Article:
Helen Wills Neuroscience Institute

The Helen Wills Neuroscience Institute (HWNI) at the University of California, Berkeley was created in 1997, through a bequest from eight-time Wimbledon champion Helen Wills Moody, an alumna of the University of California - Berkeley.

HistoryEdit

The Berkeley Neuroscience Center (BNC) was created in 1997 under the leadership of Professors Carla Shatz and Corey Goodman, who served as the first two Directors from 1997-2001. Neuroscience professors in departments across campus were invited to become faculty in the Center to help recruit new core faculty and to accept graduate students into their labs for training. A $10 million bequest from Olympic gold medalist and 8-time Wimbledon champion Helen Wills Moody endowed the graduate program and provided cash support to grow the Center. On July 1, 2000, it was formally renamed the Helen Wills Neuroscience Institute (HWNI) in honor of this bequest. The Neuroscience PhD Program accepted its first class in Fall 2001. At any time there are approximately 60 graduate students in the department.

The institute now encompasses over 70 research faculty from many departments including: Molecular & Cellular Biology, Psychology, Integrative Biology, Vision Science, Chemical Engineering, Electrical Engineering & Computer Science, Physics, and Environmental Science, Policy & Management, Haas School of Business, College of Chemistry, School of Public Health, Department of Bioengineering. The institute supports four general subdivisions within neuroscience: Cellular, Cognitive, Developmental, Molecular, and Systems.

Research centersEdit

The Helen Wills Neuroscience Institute currently houses four research centers each with a unique focus on elucidating the functions of the brain.

Brain Imaging CenterEdit

The Henry H. "Sam" Wheeler, Jr. Brain Imaging Center (BIC) is led by Mark D'Esposito, MD. This facility houses one of the most powerful (and the most powerful at the time of its installation) human research functional Magnetic Resonance Imaging (fMRI) system in the United States. The 3 tesla magnet provides an opportunity for research collaboration in functional neuroimaging among diverse fields. Data are analyzed at the Judy & John Webb Neuroimaging Computational Facility also housed on the Berkeley campus.

Redwood Center for Theoretical NeuroscienceEdit

The Redwood Center for Theoretical Neuroscience became a part of the HWNI on July 1, 2005 after the dissolution of the nonprofit scientific research facility, the Redwood Neuroscience Institute (RNI), once housed in Menlo Park, California. The RNI was established by Jeff Hawkins in August, 2002. Many of the researchers from the RNI joined the University as faculty or staff, and the institute was renamed the Redwood Center for Theoretical Neuroscience. Through the use of various electro- and magnetophysiological techniques, this group hopes to discover an underlying biological mathematics model of memory and cognition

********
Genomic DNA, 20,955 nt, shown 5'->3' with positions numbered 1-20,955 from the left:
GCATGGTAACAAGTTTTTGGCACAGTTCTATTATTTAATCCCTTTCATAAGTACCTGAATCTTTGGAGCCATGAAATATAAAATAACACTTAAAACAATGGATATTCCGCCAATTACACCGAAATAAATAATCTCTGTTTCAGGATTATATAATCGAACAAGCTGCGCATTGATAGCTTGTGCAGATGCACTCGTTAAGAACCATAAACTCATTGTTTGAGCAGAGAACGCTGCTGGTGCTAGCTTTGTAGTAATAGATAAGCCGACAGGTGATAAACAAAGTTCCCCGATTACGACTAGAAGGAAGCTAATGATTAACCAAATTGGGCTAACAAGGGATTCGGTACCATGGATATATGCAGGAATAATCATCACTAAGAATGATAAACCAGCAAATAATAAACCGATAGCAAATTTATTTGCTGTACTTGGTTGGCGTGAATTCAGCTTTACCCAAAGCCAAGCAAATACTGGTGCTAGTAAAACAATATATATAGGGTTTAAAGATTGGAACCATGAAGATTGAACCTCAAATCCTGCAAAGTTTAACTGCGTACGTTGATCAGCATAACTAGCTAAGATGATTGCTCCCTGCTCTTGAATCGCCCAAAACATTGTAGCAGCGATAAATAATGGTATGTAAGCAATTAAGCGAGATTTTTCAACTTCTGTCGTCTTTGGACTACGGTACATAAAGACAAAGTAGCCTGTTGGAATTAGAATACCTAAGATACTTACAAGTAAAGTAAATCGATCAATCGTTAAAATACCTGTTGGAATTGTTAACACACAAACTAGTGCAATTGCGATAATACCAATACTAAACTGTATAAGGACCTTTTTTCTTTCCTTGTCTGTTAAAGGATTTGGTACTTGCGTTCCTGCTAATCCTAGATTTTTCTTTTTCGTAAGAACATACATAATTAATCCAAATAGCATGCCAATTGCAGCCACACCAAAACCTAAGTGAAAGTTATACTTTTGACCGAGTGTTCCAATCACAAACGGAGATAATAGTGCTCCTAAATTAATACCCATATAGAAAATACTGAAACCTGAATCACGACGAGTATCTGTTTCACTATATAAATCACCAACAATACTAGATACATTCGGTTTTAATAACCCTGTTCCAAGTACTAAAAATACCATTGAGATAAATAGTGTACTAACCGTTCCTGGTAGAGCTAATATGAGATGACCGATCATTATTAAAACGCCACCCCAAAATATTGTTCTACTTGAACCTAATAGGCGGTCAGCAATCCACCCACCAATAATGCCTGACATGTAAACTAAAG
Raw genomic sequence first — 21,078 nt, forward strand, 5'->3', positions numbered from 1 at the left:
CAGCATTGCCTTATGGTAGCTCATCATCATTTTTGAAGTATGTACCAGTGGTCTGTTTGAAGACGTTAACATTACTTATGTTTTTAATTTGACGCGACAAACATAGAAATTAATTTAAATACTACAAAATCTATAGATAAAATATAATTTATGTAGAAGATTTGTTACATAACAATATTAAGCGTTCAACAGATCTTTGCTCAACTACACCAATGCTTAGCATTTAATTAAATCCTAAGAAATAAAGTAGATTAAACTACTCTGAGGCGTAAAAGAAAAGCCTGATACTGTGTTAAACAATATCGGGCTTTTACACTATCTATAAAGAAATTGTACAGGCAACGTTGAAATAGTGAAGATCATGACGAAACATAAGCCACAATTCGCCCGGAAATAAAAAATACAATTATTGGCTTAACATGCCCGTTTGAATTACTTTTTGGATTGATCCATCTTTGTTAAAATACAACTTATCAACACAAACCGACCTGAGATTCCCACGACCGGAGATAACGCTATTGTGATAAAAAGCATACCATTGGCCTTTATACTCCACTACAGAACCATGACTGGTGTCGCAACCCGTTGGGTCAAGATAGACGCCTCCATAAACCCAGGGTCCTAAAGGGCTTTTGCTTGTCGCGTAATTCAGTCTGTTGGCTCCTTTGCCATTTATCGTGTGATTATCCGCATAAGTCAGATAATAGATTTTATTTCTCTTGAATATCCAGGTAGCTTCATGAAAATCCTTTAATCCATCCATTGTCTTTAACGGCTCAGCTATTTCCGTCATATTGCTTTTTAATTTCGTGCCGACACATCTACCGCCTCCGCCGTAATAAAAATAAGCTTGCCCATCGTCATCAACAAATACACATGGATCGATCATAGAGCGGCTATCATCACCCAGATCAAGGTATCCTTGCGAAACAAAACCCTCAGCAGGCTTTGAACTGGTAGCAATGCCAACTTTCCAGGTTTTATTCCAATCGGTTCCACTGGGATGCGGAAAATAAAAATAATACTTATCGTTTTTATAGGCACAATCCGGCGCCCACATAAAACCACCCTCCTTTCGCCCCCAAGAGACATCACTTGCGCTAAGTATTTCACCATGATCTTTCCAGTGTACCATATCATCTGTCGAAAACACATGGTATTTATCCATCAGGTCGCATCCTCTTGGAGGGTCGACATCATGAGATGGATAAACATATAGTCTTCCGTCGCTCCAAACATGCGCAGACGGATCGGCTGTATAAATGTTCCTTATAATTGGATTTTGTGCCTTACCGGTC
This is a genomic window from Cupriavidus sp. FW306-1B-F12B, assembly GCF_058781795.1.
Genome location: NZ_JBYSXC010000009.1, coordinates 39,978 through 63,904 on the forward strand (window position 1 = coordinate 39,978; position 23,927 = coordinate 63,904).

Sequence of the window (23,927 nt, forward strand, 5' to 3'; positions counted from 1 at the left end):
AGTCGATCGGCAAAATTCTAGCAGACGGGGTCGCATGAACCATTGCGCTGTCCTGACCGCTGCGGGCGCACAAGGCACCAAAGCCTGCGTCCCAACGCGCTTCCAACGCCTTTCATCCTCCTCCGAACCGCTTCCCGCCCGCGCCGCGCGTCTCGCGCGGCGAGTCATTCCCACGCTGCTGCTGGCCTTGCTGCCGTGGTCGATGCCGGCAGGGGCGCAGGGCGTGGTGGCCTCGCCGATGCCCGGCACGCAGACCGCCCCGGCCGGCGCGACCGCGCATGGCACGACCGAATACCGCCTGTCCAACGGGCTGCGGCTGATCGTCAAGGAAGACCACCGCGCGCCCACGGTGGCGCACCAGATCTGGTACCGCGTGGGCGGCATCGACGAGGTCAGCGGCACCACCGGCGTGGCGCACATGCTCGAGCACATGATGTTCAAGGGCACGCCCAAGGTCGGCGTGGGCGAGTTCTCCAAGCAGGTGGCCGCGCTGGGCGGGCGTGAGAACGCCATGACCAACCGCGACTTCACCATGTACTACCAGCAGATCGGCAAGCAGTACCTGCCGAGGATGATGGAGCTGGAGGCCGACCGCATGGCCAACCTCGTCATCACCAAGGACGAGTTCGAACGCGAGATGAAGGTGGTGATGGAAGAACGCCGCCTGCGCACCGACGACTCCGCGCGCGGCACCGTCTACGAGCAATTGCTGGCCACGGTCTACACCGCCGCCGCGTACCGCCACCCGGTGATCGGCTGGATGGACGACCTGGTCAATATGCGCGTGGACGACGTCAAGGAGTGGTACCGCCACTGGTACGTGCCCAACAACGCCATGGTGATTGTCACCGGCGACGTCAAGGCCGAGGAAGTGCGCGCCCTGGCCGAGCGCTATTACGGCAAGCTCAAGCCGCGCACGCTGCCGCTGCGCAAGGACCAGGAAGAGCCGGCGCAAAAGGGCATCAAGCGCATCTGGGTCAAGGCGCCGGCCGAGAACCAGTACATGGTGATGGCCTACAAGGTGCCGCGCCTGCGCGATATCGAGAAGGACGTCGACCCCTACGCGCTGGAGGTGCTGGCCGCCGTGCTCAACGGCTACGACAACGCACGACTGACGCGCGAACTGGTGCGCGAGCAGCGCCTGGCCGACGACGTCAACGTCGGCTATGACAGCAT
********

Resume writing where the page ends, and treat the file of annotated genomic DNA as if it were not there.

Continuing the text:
Institute of Cognitive and Brain SciencesEdit

The Institute of Cognitive and Brain Sciences (ICBS) became part of the HWNI in September 2009. The ICBS supports research exploring the study of the mind and the biological basis of behavior and mental function. Founded as the Institute for Cognitive Studies in 1984, ICBS adopted its current name in 2000 in recognition of the emergence of cognitive neuroscience as a field for the bi-directional study of mind-brain relationships.

Center for Neural Engineering & ProsthesesEdit

CNEP, led by co-directors Jose Carmena (UCB) and Edward Chang (UCSF) brings together neuroscientists, neurologists, and engineers from UC Berkeley and UCSF to develop breakthrough technologies to restore neural function. CNEP is a non-profit, research-based organization with the ultimate goal of transferring its innovations into common medical practice.

DirectorsEdit

External linksEdit

Coordinates: 37°52′27″N 122°15′50″W / 37.874157°N 122.263925°W / 37.874157; -122.263925